then you are bound to try to delete it again here.
I wasn't sure what happened to 'v'. I should have looked it up before
asking the question. § 5.3.5 informs me that the pointer is not nullified
by a call to delete.
in conjunction with the first form of the assignment operator
function that would seem to solve the problem of not freeing
potentially usable memory before allocating the new array.


No, it doesn't. Only if you fix the assignment operator to do this:

Vector& Vector::operator=(const Vector& a)
{
delete[] v; // free old memory
v = 0; /// important: do not keep pointers that point to nothing
sz = 0; // we got no storage -- indicate that in the size
// at this point the state of the object is new, clean and consistent.
// it's not as good as "allocate first, then assign" because you still
// can lose data this way (if new allocation fails),


I didn't think about that consequence of a failed alloc. Good point!
// but at least you
// don't have any problems with double deallocation
v = new int[a.sz]; // get new memory
sz = a.sz; // successful allocation -- store new size
copy(a.v,a.v+a.sz,v); // copy to new memory
}

Since the 'new int[a.sz]' can throw, 'v' will remain 0 in that case.

A problem with that approach seems to be that it violates the
guarantee of class invariance. Is this a correct observation on my
part? Is there a way to accomplish both the goal of freeing available
memory prior to allocating more, and preserving the class invariant?
I can think of some approaches, but they all seem to add overhead
to the assignment operator function.


Really?


Well, it may not be (or seem like) a lot, but you did add two assignment
statements to the function. I really don't know what the cost of that
might be. If I am doing something like calculating the mutual
gravitational attraction between 10,000 point masses during the generation
of a display frame, those assignment operations might add up.
--
STH
Hatton's Law: "There is only One inviolable Law"
KDevelop: http://www.kdevelop.org SuSE: http://www.suse.com
Mozilla: http://www.mozilla.org
Jul 22 '05 #3

P: n/a
* Steven T. Hatton:

Is there a way to accomplish both the goal of freeing available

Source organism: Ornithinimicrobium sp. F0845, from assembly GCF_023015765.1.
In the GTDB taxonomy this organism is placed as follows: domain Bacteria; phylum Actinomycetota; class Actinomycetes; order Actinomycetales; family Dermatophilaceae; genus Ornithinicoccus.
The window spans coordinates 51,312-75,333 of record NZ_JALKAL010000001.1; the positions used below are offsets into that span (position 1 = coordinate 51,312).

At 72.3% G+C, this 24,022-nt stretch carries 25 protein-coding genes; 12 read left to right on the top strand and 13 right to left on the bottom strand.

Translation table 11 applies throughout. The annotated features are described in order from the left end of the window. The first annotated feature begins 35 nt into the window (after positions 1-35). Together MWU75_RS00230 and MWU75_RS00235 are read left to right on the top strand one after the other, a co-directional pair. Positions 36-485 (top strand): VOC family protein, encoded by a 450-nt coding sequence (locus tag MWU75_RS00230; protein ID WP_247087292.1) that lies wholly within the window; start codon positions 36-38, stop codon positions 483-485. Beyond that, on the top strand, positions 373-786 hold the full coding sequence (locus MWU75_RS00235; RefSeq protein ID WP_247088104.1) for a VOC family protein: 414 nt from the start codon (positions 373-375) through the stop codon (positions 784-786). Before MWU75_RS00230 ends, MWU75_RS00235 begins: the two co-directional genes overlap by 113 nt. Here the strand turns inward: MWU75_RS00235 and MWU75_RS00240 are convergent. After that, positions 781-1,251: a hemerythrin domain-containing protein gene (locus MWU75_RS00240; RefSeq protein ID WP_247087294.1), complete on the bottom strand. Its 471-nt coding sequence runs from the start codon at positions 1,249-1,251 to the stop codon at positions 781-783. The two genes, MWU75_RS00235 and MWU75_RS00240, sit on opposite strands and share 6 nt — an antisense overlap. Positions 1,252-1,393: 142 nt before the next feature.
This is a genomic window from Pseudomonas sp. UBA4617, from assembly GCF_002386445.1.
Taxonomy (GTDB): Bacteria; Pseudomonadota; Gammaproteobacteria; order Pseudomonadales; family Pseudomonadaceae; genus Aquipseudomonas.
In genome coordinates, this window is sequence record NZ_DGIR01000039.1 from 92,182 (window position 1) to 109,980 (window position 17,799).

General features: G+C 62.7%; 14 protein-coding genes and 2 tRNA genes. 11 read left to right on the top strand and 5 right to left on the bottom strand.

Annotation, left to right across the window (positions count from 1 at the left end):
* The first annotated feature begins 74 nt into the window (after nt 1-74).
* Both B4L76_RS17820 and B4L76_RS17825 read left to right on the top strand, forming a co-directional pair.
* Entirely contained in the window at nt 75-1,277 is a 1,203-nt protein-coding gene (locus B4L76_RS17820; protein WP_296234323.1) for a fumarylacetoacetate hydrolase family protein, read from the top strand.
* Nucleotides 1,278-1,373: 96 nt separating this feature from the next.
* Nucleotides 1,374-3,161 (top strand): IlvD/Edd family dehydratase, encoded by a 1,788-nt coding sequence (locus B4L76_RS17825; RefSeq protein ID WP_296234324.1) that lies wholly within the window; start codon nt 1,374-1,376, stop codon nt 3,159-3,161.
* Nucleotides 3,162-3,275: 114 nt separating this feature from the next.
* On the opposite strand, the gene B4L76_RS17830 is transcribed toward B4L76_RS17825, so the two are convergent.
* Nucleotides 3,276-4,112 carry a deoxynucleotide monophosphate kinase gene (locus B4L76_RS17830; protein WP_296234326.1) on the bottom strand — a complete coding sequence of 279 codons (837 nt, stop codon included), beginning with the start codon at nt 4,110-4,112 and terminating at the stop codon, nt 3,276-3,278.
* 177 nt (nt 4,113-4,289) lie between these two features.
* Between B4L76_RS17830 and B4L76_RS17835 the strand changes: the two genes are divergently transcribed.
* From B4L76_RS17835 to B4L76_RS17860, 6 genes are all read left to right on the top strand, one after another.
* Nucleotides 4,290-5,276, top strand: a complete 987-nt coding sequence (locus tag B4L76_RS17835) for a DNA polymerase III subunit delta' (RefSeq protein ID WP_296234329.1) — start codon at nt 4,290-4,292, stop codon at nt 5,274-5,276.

memory prior to allocating more, and preserving the class invariant?


You can preserve the class invariant but not the contents.

--
A: Because it messes up the order in which people normally read text.
Q: Why is it such a bad thing?
A: Top-posting.
Q: What is the most annoying thing on usenet and in e-mail?
Jul 22 '05 #4

P: n/a
Victor Bazarov wrote:
Steven T. Hatton wrote:
I read Stroustrup's article of the day:
http://www.research.att.com/~bs/C++.html

Programming with Exceptions. InformIt.com. April 2001.
http://www.research.att.com/~bs/eh_brief.pdf
[see previous reply for my comments on your observations.]
Victor


BTW, it _may_ be possible to get real fancy with placement new() and legally
recover the deallocated data upon bad_alloc. At what cost, I don't know.
There's some discussion in §3.8 ¶7 of the Standard which suggests this may
be possible.
--
STH
Hatton's Law: "There is only One inviolable Law"
KDevelop: http://www.kdevelop.org SuSE: http://www.suse.com
Mozilla: http://www.mozilla.org
Jul 22 '05 #5

P: n/a
On Thu, 05 Aug 2004 10:08:59 -0700, Steven T. Hatton wrote:
If I understood things correctly, there seems to be a slight problem
with the design of his exception safe assignment operator.
[...]
/*
The is a better version because it maintains the invariant even if the
memory allocation fails. We can probably trust copy() not to throw an
exception, or to otherwise fail, so we don't worry about losing *p if
it fails.
*/
Vector& Vector::operator=(const Vector& a) {
int* p = new int[n]; // get new memory [or thorw bad_alloc?]
copy(a.v,a.v+a.sz,p); // copy to new memory

/* invariant is violated in the next statement*/ sz = a.sz; // get new
size delete[] v; // free old memory

/* invariant is reestablished in the next statement*/ v = p;
}
This is the application of the principle of doing things that could
potentially throw, on the side, before touching the state of the
object; and then changing the state by using non-throwing statements.

The equivalent of the above is first copying and then swapping, which
is more idiomatically done by separate functions that do the same:

// does not throw
void Vector::swap(Vector & other)
{
std::swap(sz, other.sz);
std::swap(v, other.v);
}

Vector::Vector(Vector const & other)
:
sz(other.sz),
v(new int[other.sz])
{}

Now the assignment operator is very easy and simple:

Vector & Vector::operator= (Vector const & other)
{
Vector tmp(other);
this->swap(tmp);
return *this;
}

Herb Sutter covers exception safety issues in his Exceptional C++
book. Highly recommended...
If I don't free the memory in Vector::v until the penultimate
statement in the assignment operator function, then I will not be able
to allocate as much memory as I would with the original (bad)